2003: ATSDR completes its childhood cancer and birth defect survey of children who had been exposed to the contaminated water, finding 106 children had specific birth defects and cancers.
2004: The Commandant of the Marine Corps forms a panel to look into the handling and the decision-making concerning the toxic water at Camp Lejeune (The panel determined that “the Marine Corps acted responsibly.”).
2007: The USMC launches a notification and registration campaign to train residents to sign up for more information about water contamination by telephone or internet.
2008: President George W. Bush signs the 2008 National Defense Authorization Act requiring the Department of the Navy to conduct a health survey of people exposed to contaminated water at Camp Lejeune.
2009: An Iowa woman becomes the first person to file a lawsuit against the United States government over Camp Lejeune’s water contamination. Laura Jones, a wife of a former marine lived at Camp Lejeune from 1980 to 1983. Her lawsuit alleviates the exposure to the toxins led her to be diagnosed with non-Hodgkin’s lymphoma.
2012: President Barack Obama signs the Honoring America’s Veterans and Caring for Camp Lejeune Families Act (Janey Ensminger Act) making it possible for military service members impacted by the water contamination to more easily receive health care through the US Department of Veteran Affairs (VA). Any veteran who served on active duty at Camp Lejeune for at least 30 days between January 1, 1957, and December 31, 1987, and their family members, could receive medical services if they suffered from any of 15 listed cancers and other illnesses or conditions .
The illnesses were: esophageal cancer, breast cancer, kidney cancer, multiple myeloma, renal toxicity, female infertility, scleroderma, non-Hodgkin’s lymphoma, lung cancer, bladder cancer, leukemia, myelodysplastic syndromes, hepatic steatosis, miscarriage and neurobehavioral effects.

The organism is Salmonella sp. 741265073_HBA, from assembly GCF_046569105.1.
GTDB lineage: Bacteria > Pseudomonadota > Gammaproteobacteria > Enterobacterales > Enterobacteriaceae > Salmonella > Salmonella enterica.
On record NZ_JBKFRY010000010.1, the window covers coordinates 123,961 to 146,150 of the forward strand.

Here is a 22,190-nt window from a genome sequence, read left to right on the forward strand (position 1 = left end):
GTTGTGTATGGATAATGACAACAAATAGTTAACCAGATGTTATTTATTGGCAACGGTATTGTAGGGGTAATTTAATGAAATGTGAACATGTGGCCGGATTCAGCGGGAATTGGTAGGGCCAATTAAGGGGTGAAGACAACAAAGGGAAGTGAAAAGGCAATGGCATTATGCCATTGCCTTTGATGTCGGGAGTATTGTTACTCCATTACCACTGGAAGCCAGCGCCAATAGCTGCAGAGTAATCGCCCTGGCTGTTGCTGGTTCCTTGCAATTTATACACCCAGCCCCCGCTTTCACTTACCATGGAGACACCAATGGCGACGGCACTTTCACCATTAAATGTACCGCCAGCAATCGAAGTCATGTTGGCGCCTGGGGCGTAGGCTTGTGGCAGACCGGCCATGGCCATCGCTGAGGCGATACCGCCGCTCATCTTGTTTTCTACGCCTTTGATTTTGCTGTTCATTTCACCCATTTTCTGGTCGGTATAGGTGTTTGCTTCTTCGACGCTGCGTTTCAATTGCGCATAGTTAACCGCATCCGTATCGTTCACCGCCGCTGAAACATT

2017: An additional $2 billion is made available to veterans, reservists, and National Guard members who were impacted by the water contamination. To receive the disability assistance, the individual has to be suffering from one of eight diseases including kidney cancer, liver cancer, non-Hodgkin’s lymphoma, adult leukemia, multiple myeloma, Parkinson’s disease, aplastic anemia and other myelodysplastic syndromes or bladder cancer.
2021: The Camp Lejeune Justice Act is introduced in the US House of Representatives and allows certain individuals to sue and recover damages for harm from exposure to contaminated water at Camp Lejeune in North Carolina between August 1, 1953, and December 31, 1987.
2022: As part of the Honoring Our PACT Act 2022 (PACT Act), the Camp Lejeune Justice Act is approved on August 2, 2022. With the passing of this legislation, veterans, their families and civilians who lived or worked at Camp Lejeune from 1953 and 1987 for 30 or more days and developed certain health conditions are now able to file Camp Lejeune lawsuits for financial compensation for lost wages, medical costs, and pain and suffering. Those who had loved ones die as a result of an illness linked to the toxins in Camp Lejeune’s water may also be able to file a lawsuit.